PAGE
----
Diverse lifestyles, changing family structures and a growing population have in many ways redefined what it means to own a home. In response, condominium developments have become an ever-increasing popular way of owning residential property.
What is a condo?
A condominium — or "condo" — is a form of real estate ownership wherein a single property is divided into multiple, independently owned units.
Each owner holds an ownership interest in their respective unit while also holding an undivided interest in the ownership of the condo's common facilities and areas, which are shared jointly with other owners. These common elements include courtyards, walkways, land, lobbies, the exterior structure, elevators, hallways, stairways, laundry facilities and recreational facilities.
HOA has vested interest
Administration of a condominium is accomplished through a home owner's association (HOA). The HOA consists of an elected board of directors, who also own units within the condominium. The association typically oversees the day-to-day operations and maintenance of the condominium complex and is also charged with managing the property or hiring the services of a property management company.
In a case of the HOA enacting the right of first refusal in the sale and transfer of property, the owner is required to offer the property at the same price to other residents within the condominium before accepting purchase offers from the outside.
Politics of condo ownership
Living in a condominium can have political and financial implications. Unit owners are encouraged to actively participate in meetings and contribute to the decision-making process. But, prospective buyers should be aware that actions undertaken by the association can translate into financial obligations for ownership. Regardless, owners must pay fees to the HOA to cover the cost of insurance, shared utilities, property maintenance, amenities and financial reserves. Fees collected may also be used to pay charges incurred in operating the development. Association fees can increase over time, and should any part of the condominium require extensive maintenance, those costs not covered by the reserve, may be assessed to unit owners.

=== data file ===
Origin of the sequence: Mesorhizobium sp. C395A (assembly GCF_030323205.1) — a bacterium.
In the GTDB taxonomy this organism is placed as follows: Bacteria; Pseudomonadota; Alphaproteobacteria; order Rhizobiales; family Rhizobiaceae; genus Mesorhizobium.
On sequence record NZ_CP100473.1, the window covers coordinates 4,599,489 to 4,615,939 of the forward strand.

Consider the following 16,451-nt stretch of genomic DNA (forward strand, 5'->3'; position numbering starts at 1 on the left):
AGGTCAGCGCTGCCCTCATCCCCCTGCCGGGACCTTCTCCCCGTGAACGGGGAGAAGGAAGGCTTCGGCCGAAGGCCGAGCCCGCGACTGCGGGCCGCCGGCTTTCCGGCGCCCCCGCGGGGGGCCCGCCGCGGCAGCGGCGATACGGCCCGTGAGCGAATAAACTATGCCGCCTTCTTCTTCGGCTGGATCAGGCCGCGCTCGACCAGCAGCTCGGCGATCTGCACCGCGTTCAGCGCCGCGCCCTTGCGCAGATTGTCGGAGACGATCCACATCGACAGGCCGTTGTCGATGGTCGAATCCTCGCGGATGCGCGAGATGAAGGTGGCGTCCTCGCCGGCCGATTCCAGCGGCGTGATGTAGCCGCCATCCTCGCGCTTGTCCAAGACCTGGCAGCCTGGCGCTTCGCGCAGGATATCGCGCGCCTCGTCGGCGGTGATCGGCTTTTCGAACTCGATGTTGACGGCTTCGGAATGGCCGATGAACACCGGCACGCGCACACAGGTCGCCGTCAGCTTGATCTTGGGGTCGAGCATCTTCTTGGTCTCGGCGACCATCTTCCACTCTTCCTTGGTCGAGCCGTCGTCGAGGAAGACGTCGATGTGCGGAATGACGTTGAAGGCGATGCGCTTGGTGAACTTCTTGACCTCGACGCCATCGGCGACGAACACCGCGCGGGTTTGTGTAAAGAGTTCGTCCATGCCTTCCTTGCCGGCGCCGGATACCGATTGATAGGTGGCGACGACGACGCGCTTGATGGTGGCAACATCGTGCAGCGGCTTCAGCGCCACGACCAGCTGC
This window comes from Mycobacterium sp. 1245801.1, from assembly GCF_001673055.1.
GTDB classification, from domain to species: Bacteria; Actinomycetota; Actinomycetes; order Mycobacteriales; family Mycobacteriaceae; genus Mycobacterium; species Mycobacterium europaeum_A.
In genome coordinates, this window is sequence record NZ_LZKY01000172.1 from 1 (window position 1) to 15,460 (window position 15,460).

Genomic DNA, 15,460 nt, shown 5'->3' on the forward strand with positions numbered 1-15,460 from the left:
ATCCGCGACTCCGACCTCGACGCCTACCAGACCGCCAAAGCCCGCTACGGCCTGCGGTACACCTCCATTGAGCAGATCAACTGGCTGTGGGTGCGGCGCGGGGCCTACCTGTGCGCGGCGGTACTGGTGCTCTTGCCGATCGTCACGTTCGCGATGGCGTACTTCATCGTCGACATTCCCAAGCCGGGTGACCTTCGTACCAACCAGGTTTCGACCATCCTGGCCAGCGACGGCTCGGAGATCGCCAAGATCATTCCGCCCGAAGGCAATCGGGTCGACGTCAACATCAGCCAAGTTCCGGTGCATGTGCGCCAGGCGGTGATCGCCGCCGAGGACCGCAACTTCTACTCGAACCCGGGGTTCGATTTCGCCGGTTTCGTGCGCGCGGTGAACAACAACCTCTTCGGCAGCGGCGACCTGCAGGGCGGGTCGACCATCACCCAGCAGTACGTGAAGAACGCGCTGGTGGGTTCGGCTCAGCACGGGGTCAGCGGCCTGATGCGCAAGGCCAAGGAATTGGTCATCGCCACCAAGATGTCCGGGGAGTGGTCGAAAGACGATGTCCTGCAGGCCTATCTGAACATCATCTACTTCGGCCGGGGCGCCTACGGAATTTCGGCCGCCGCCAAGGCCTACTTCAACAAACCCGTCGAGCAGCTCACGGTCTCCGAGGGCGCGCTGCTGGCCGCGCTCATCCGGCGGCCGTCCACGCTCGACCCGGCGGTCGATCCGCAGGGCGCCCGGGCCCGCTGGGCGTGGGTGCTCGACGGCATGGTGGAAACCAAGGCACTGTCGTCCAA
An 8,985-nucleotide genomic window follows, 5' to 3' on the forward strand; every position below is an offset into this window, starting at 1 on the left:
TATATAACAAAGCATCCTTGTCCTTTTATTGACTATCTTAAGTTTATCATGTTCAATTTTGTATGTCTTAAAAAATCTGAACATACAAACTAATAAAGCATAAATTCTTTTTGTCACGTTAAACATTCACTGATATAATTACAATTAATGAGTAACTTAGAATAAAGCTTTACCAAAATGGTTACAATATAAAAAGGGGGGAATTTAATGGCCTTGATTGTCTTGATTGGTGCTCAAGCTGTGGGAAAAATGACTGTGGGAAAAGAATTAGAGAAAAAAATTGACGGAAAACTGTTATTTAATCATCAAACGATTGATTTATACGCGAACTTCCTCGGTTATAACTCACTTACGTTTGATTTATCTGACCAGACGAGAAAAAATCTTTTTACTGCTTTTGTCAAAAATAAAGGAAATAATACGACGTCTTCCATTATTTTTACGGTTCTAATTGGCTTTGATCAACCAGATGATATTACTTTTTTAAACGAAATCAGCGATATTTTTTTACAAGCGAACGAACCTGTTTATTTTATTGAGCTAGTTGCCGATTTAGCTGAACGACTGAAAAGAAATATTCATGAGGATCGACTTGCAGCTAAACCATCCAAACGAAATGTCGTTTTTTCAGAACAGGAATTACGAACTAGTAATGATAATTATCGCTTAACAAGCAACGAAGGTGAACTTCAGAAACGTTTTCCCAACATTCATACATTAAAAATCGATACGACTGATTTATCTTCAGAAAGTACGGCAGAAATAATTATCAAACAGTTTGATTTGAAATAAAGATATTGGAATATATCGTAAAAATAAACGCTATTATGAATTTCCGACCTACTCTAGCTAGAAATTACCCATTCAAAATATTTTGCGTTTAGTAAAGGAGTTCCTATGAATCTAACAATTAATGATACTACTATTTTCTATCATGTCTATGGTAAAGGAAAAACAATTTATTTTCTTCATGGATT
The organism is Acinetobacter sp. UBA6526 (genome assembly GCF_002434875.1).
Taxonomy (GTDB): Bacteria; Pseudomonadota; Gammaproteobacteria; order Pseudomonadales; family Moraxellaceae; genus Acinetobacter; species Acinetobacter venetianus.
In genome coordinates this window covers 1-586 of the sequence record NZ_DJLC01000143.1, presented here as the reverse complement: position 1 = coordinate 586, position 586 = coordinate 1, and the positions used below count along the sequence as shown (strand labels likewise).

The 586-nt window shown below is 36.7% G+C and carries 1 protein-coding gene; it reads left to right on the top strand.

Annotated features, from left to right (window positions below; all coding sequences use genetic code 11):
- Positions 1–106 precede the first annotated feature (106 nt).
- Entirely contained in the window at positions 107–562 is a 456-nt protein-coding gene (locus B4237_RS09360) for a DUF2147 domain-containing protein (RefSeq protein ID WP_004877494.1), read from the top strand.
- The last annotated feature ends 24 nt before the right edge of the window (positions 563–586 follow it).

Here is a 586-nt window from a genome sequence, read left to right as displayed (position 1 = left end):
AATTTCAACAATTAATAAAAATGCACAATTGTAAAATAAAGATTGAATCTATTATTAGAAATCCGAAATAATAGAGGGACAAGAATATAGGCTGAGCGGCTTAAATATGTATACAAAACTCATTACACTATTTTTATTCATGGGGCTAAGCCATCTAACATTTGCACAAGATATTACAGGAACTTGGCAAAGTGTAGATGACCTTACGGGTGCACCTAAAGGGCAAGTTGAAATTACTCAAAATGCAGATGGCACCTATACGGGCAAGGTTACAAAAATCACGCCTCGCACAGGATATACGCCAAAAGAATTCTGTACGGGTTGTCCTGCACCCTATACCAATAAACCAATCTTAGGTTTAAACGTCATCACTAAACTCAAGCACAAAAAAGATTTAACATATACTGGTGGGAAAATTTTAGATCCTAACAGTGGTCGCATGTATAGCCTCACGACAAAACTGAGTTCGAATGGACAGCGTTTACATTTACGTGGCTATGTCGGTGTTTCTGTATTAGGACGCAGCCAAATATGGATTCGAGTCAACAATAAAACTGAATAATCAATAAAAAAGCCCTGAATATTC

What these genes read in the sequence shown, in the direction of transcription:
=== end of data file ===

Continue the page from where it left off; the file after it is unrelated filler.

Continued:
Town house vs. condo
Although town houses share many of the same ownership criteria afforded in a condominium, there are distinct differences. Town houses differ from condominiums in that owners possess ownership rights to their dwelling and the lot on which the town house has been built. But condominium unit owners only possess an ownership interest in their respective units.
Who benefits from condo life?
Those who benefit most from living in a condominium are people who have experience living in an apartment setting and don't mind having neighbors. Also, buyers who prefer not to be encumbered with responsibilities for external maintenance may find living in a condominium advantageous.
Prospective buyers should be diligent in their examination of condominium living. It is important they examine the fees and rules associated with ownership before committing to a purchase. Still, there are benefits afforded to the right person. Seek the guidance and insight of a trained real estate professional when contemplating a condo.
Sean and Aimee McDonald can be reached at 775-250-8335 or email@example.com.